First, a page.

Martin v. Frink et al
ORDER ADOPTING FINDINGS AND RECOMMENDATIONS 3 in full. James Martin's petition for writ of habeas corpus 1 is DENIED. Signed by Judge Donald W. Molloy on 9/20/2013. Mailed to Martin. (TAG, )
IN THE UNITED STATES DISTRICT COl.TRT
FOR THE DISTRICT OF MONTANA
JAMES GENE MARTIN,
MARTIN FRINK, Warden; Attorney
General of the State of Montana,
James Gene Martin is a state prisoner proceeding pro se. He petitions this
Court for a writ of habeas corpus under 28 U.S.C. § 2254, alleging the state court
judge presiding over his case violated his Fourteenth, Sixth, and Thirteenth
Amendment rights by improperly playing a role in both the accusatory and judicial
processes. Magistrate Judge Lynch recommends denying the petition.
Martin objected to the Findings and Recommendation on September 9,
2013, and is therefore entitled to de novo review of the specified findings or
recommendations to which he objects. 28 U.S.C. § 636(b)(1). Despite Martin's
objections, I agree with Judge Lynch's analysis and conclusion, expanding only
briefly on the nature of Martin's argument. Because the parties are familiar with
the factual and procedural background, it will not be restated here.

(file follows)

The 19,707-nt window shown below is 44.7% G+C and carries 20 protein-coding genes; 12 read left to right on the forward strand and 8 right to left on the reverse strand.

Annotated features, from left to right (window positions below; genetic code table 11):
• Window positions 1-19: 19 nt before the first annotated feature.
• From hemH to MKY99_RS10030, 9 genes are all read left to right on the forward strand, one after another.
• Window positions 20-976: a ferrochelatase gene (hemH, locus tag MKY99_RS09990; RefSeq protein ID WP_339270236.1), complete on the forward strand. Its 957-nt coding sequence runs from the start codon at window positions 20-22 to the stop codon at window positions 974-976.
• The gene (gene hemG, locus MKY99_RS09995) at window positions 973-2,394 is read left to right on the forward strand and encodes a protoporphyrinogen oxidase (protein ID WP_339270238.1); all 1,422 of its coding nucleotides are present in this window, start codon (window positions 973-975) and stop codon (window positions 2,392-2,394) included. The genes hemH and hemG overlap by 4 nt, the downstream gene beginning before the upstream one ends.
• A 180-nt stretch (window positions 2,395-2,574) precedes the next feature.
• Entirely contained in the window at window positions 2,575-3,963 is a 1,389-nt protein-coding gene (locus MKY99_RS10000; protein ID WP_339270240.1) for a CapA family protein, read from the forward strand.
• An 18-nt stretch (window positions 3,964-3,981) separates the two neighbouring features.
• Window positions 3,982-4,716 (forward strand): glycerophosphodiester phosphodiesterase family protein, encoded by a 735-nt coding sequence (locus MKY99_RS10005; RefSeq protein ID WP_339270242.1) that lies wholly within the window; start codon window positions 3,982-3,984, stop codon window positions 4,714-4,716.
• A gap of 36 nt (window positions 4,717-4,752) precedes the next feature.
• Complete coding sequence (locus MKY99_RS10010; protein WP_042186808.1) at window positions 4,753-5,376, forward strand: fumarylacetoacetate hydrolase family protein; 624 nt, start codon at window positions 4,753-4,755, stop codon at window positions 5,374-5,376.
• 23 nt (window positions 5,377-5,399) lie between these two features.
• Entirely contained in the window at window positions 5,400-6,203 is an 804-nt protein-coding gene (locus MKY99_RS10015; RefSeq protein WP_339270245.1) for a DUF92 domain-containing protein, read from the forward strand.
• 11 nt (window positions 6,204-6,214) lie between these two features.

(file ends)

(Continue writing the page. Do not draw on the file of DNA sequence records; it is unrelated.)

Martin contends that the Magistrate Judge Lynch's Findings and
Recommendation incorrectly characterize his argument and he raises objections to
the findings that: (1) his claim is frivolous, (2) his claim lacks merit, and (3) he
failed to make a substantial showing of the denial of a constitutional right. Martin
maintains that his constitutional rights were violated when the state judge
performed the allegedly incompatible accusatory and judicial roles of granting the
Indictment and presiding over his case.
As noted by Magistrate Judge Lynch, prosecution or indictment by
information is consistent with the federal guarantee of due process. Hurtado v.
Cal., 110 U.S. 516, 538 (1884). Martin's position is that the judge's role in that
process makes him biased, a contention rejected by the Court in Hurtado.
Furthermore, Martin's reliance on In re Murchison is unconvincing, as it does not
apply to the facts of this case. 349 U.S. 133, 136-37 (1955) (focusing on the
unique prosecutorial nature of a "one man grand jury" investigation and the fact
that the judge in that instance testified to his own personal knowledge of the
offense). Crater v. Galza, also relied upon by Martin, further demonstrates the
very limited application of the "accusatory role" analysis. 491 F.3d 1119, 1132
(9th Cir. 2007) (finding no suggestion of bias and that the judge did not perform
incompatible accusatory and judicial roles).
Based on the foregoing, this Court finds Martin's claim to be frivolous and
without merit. Furthermore, Martin has failed to make a substantial showing of
the denial of a constitutional right, 28 U.S.C. § 2253(c)(2), so the Court denies
him a certificate of appealability.
IT IS ORDERED that the Findings and Recommendation (doc. 3) is
ADOPTED IN FULL. James Martin's petition for writ of habeas corpus (doc. 1)
IT IS FURTHER ORDERED that the Clerk of Court is directed to enter by
separate document a judgment in favor of Respondents and against Petitioner.
IT IS FURTHER ORDERED that a certificate of appealability is DENIED.
Dated thlsc1itday of September 2013.
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